Why do our concert halls so often sound more like hospital wards? A new study points the finger.
For years, sporadic coughing during concerts has evoked frustration yet remained a notoriously enigmatic phenomenon. However, a new report entitled Why do people (not) cough in concerts? may have some of the answers. Research carried out by Professor Andreas Wagener from the University of Hannover suggests that coughing spells are deliberate, and are particularly prevalent amongst classical music audiences.
A healthy adult coughs around 16 times a day but Wagener’s report finds that your average concertgoer coughs at 0.025 times a minute, which works out at 36 coughs per day, more than twice the norm. Even allowing for the older demographic at classical concerts the statistic is startling.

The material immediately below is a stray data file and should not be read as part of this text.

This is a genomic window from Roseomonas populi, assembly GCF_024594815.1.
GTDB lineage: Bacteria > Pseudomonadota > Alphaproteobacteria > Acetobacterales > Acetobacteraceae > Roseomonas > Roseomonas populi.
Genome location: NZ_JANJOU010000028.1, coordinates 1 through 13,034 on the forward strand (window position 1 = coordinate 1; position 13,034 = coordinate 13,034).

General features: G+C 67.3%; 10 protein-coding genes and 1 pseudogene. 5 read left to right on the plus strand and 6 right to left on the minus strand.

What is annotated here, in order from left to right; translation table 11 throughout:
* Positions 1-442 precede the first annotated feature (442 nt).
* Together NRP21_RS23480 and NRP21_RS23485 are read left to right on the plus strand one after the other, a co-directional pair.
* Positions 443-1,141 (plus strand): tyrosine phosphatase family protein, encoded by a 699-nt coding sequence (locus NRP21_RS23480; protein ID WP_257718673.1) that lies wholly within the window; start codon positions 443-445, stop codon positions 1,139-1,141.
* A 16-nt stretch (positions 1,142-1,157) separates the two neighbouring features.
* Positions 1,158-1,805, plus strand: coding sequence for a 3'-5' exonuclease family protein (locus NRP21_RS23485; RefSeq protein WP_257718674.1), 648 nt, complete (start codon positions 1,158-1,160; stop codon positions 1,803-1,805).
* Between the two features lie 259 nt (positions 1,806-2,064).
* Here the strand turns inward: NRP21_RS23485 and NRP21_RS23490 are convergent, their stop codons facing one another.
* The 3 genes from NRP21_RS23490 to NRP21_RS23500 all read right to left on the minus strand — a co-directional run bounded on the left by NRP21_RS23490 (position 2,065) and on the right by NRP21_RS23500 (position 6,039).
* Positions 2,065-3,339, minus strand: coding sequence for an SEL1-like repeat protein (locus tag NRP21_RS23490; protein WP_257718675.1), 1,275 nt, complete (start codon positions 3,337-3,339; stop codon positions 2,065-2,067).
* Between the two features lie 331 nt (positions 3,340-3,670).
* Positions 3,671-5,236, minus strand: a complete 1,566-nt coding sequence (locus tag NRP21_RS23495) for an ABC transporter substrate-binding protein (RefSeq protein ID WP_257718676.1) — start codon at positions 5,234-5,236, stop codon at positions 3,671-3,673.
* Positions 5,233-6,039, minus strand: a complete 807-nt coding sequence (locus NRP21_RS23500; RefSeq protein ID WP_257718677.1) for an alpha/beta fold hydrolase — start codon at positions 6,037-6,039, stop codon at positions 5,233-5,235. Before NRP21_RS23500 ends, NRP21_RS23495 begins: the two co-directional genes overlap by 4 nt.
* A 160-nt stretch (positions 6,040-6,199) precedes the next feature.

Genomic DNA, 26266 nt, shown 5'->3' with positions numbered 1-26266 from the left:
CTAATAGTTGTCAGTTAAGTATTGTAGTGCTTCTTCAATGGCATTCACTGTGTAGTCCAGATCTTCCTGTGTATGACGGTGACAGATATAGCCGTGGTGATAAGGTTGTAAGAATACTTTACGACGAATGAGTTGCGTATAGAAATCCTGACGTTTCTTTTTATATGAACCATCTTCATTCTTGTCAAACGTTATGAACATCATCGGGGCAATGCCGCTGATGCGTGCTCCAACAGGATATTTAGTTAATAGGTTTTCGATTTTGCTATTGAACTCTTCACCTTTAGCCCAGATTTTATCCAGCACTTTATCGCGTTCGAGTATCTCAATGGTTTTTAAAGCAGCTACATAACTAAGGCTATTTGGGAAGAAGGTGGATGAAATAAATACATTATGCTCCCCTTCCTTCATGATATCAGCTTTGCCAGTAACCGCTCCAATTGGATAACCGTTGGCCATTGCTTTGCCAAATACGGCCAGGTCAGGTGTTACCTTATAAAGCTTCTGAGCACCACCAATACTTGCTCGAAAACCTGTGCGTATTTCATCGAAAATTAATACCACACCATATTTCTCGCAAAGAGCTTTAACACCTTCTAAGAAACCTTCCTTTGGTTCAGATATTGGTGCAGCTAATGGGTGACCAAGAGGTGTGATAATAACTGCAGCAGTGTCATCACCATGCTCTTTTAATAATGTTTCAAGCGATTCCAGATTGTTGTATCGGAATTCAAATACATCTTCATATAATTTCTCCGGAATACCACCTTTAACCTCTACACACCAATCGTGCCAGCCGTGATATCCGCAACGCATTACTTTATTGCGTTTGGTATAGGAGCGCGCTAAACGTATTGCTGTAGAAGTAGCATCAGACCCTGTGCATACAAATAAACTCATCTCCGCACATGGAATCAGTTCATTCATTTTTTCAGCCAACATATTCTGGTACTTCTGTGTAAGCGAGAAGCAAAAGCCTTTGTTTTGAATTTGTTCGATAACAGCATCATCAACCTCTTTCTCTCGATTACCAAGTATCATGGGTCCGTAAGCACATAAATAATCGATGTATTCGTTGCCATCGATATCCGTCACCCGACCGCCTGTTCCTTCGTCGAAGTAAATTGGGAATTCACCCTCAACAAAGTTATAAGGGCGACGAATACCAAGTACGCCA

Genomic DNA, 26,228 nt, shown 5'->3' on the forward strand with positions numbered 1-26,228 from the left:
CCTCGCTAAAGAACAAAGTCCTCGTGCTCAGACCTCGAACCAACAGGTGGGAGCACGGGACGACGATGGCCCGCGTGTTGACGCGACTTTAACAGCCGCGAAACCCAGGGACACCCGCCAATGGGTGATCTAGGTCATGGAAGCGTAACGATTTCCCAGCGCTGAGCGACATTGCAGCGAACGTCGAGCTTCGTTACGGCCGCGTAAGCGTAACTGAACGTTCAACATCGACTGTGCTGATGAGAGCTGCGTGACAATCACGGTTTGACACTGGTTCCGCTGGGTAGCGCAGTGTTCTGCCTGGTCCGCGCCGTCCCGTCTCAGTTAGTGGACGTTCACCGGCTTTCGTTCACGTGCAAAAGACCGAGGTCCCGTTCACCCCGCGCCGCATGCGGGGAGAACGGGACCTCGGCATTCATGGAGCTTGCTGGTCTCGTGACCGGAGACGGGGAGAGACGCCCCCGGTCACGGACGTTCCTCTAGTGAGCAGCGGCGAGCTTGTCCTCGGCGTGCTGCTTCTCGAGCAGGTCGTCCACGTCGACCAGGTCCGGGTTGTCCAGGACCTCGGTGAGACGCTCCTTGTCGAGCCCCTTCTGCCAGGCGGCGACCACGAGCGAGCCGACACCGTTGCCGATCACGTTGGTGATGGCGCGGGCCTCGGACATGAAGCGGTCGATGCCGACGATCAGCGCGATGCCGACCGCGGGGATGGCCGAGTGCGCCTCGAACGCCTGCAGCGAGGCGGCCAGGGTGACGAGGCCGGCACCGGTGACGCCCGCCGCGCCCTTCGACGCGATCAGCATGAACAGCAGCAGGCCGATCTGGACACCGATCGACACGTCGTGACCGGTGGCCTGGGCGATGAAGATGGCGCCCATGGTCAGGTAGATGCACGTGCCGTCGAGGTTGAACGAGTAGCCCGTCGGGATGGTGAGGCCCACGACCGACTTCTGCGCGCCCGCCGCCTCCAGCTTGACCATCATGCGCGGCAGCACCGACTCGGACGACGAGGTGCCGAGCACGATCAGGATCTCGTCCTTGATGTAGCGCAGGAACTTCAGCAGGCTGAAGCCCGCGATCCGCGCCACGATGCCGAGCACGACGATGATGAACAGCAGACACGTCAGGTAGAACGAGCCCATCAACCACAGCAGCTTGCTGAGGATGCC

What’s more, if coughing were purely accidental, it should be evenly distributed throughout a concert. But the professor maintains that the volume of coughing fluctuates, depending on the complexity of the music, with quieter, “boring” moments generating louder, more disruptive coughs than “interesting” sections. “It is the more modern pieces of 20th century classical music, it is the more quiet and slow movements that are interrupted by coughs,” Wagener said.
Worse still, it turns out...